Choosing The Right Wood For Your Pizza Oven

An outdoor pizza oven makes a great addition to your outside entertaining space, especially if you live in London where we're blessed with some of the best weather in the UK. However, choosing the optimum type of wood and curing it properly is vital to ensuring the best results. Using the wrong kind of wood could damage your pizza oven and adversely affect its performance.

So, how do you make sure you get it right?

Choosing wood

The kind of wood that you use in your pizza oven will depend to an extent on what’s locally available to you.

Hard and medium-hard woods like oak or poplar make good fuel as they burn ‘hot’ and slowly, meaning that your oven will be provided with a good level of heat for a long period of time, without you having to continually top it up to maintain the temperature. Fruit woods such as apple, cherry or pear are nice to use in the pizza oven as they not only burn well but are also very fragrant.

Oily woods or those with high sap content, such as pine, should be avoided. This is because the sap and oil in these types of woods can turn to creosote when burned, leaving a nasty coating on the inside of the pizza oven that’s hard to remove. Stray sparks could also ignite the creosote deposits, posing a fire hazard. This type of wood also creates a lot of oily smoke and can give your food an unpleasant flavour.

Although you can burn off-cuts of construction timber or pallets in your pizza oven, you should ensure that the wood hasn’t been treated with chemicals, is unpainted and does not have glue on it. The fumes given off by these products when they burn can be toxic or even explosive.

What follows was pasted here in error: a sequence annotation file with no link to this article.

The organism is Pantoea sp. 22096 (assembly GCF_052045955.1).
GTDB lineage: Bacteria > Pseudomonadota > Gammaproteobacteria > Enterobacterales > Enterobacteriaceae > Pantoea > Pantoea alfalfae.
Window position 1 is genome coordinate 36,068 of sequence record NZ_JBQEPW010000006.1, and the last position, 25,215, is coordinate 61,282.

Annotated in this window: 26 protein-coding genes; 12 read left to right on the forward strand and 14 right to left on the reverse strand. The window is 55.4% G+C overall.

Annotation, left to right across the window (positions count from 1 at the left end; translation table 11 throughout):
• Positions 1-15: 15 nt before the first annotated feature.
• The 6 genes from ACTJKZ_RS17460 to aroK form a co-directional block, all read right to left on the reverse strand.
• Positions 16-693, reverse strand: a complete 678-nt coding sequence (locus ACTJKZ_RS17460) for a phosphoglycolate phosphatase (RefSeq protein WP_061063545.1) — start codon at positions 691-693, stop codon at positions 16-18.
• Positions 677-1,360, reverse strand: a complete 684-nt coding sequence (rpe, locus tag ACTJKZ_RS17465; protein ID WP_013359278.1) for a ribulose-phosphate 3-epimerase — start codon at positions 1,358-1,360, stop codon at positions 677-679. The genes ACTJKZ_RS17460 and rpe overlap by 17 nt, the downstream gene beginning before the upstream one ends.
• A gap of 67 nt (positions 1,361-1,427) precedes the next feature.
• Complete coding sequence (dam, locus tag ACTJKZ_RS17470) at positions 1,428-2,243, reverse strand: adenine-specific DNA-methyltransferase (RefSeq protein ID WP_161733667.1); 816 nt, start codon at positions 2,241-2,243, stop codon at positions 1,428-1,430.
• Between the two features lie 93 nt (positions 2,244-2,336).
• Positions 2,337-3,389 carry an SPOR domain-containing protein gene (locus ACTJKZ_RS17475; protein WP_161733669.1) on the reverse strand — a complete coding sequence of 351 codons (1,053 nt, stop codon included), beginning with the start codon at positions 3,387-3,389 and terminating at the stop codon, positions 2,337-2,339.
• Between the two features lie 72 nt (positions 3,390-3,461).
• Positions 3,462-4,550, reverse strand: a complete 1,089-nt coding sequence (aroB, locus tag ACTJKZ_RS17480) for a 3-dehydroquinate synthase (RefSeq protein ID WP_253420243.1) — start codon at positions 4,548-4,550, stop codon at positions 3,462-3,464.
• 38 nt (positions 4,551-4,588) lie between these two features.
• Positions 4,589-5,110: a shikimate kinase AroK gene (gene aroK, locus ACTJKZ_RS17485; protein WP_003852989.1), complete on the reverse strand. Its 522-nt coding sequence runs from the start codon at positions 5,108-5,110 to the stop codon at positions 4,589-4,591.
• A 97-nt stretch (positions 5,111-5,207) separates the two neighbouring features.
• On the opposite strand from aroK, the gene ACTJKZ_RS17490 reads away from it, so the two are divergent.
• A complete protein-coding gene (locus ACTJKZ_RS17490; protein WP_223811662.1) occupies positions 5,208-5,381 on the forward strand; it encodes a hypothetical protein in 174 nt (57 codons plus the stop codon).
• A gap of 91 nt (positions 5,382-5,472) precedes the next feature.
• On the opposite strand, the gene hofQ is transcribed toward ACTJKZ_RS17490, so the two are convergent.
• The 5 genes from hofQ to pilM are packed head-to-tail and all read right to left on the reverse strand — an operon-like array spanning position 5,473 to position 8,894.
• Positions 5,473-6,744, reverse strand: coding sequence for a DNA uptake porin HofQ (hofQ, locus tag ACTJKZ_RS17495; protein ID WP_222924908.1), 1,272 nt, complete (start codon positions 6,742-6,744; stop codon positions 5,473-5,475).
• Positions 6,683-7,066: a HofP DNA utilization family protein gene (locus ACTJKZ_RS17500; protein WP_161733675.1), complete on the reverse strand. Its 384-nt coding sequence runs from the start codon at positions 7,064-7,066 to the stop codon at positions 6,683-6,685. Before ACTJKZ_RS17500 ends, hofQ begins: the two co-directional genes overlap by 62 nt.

Curing wood

In order for your logs to burn well and produce enough heat for your pizza oven, it must be properly ‘cured’. This means that you need to dry the wood out and ‘age’ it for at least six months so that

it’s completely free of moisture and sap.

Green wood that’s not been properly cured won’t burn properly and will give off a lot of smoke which will form sooty deposits inside your oven. In addition, if the wood is damp, it won’t burn hot enough for your oven to function properly.

It’s also worth noting that split wood burns more easily and more brightly than whole logs.

Getting the best logs for your pizza oven

If the pizza oven in your London garden is to function at its best, you must choose the right wood with which to fuel it and cure the logs properly. Use this helpful guide to make sure that all you have to worry about on pizza nights is what toppings to serve!

Choosing the right wood for your pizza oven

Posted 11.08.17